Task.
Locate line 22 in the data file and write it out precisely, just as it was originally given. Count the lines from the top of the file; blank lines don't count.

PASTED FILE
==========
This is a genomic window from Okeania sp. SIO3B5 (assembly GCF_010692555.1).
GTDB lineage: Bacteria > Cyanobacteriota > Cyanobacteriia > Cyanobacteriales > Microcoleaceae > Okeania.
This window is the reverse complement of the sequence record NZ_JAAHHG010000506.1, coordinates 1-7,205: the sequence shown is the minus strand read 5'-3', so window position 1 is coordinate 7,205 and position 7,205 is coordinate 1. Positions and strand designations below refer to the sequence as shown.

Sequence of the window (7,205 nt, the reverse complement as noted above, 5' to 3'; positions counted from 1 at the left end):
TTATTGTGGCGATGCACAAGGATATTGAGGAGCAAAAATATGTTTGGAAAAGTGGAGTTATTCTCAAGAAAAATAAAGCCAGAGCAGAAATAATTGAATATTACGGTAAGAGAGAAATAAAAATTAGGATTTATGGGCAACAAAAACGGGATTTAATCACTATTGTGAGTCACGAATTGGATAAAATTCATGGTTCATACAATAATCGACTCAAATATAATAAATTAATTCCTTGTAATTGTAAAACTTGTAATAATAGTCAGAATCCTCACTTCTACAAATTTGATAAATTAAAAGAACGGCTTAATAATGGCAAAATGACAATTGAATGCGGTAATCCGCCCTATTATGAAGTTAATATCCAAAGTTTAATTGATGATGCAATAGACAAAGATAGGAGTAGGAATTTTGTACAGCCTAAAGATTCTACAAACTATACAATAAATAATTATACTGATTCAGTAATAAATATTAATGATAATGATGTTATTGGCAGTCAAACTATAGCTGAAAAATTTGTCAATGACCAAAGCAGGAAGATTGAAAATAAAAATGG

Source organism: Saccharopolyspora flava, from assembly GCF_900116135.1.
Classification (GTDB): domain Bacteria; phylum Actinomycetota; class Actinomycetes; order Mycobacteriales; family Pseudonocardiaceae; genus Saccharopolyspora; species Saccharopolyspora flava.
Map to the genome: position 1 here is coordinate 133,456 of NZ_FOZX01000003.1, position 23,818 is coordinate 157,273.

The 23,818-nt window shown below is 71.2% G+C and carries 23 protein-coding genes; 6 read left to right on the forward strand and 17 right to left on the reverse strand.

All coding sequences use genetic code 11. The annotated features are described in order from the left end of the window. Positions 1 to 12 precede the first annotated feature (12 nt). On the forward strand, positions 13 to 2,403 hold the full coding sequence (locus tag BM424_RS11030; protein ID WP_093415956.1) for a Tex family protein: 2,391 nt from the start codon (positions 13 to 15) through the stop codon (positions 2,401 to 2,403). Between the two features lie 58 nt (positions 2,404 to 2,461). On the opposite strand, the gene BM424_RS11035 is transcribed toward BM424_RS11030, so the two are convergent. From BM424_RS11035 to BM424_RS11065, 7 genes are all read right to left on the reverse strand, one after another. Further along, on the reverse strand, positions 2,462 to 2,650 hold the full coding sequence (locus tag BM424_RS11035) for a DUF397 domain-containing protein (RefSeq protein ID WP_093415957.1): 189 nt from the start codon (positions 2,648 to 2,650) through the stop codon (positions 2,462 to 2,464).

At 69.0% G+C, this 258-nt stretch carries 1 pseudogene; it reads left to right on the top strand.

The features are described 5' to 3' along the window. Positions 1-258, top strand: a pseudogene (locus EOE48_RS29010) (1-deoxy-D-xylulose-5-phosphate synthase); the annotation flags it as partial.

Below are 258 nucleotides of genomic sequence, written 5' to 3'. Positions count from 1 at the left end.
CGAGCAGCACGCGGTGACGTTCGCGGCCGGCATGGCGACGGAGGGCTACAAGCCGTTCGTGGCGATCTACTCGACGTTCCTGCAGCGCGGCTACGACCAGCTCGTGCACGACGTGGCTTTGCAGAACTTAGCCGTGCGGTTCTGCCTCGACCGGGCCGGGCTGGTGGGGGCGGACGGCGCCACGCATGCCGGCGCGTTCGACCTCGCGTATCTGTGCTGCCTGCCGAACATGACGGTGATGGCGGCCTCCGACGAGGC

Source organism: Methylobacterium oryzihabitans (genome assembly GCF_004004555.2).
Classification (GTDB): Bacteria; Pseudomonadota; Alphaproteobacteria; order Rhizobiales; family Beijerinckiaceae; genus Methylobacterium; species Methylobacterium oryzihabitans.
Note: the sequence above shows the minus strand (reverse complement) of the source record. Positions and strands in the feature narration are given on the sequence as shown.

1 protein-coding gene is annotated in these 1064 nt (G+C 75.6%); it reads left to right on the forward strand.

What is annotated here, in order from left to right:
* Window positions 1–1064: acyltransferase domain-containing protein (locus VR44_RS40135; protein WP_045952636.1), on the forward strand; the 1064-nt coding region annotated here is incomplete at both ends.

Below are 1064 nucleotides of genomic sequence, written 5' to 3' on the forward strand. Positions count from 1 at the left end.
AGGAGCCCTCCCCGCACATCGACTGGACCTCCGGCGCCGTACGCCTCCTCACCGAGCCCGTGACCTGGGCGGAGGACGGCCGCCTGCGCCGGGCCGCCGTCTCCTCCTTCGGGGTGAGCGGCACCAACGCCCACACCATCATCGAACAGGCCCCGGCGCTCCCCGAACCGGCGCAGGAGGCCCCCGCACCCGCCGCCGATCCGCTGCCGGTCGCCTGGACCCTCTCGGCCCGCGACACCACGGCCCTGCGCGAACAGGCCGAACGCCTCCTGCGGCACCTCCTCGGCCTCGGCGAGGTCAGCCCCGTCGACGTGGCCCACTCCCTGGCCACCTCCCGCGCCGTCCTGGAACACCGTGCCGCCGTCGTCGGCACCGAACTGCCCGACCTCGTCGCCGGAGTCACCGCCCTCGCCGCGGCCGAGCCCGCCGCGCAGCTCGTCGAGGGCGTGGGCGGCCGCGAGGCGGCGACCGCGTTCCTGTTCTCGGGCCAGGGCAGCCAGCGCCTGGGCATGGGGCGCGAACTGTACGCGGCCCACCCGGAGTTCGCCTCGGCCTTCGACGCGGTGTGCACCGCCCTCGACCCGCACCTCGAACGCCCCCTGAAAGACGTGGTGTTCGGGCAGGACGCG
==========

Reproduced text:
AGGAGCCCTCCCCGCACATCGACTGGACCTCCGGCGCCGTACGCCTCCTCACCGAGCCCGTGACCTGGGCGGAGGACGGCCGCCTGCGCCGGGCCGCCGTCTCCTCCTTCGGGGTGAGCGGCACCAACGCCCACACCATCATCGAACAGGCCCCGGCGCTCCCCGAACCGGCGCAGGAGGCCCCCGCACCCGCCGCCGATCCGCTGCCGGTCGCCTGGACCCTCTCGGCCCGCGACACCACGGCCCTGCGCGAACAGGCCGAACGCCTCCTGCGGCACCTCCTCGGCCTCGGCGAGGTCAGCCCCGTCGACGTGGCCCACTCCCTGGCCACCTCCCGCGCCGTCCTGGAACACCGTGCCGCCGTCGTCGGCACCGAACTGCCCGACCTCGTCGCCGGAGTCACCGCCCTCGCCGCGGCCGAGCCCGCCGCGCAGCTCGTCGAGGGCGTGGGCGGCCGCGAGGCGGCGACCGCGTTCCTGTTCTCGGGCCAGGGCAGCCAGCGCCTGGGCATGGGGCGCGAACTGTACGCGGCCCACCCGGAGTTCGCCTCGGCCTTCGACGCGGTGTGCACCGCCCTCGACCCGCACCTCGAACGCCCCCTGAAAGACGTGGTGTTCGGGCAGGACGCG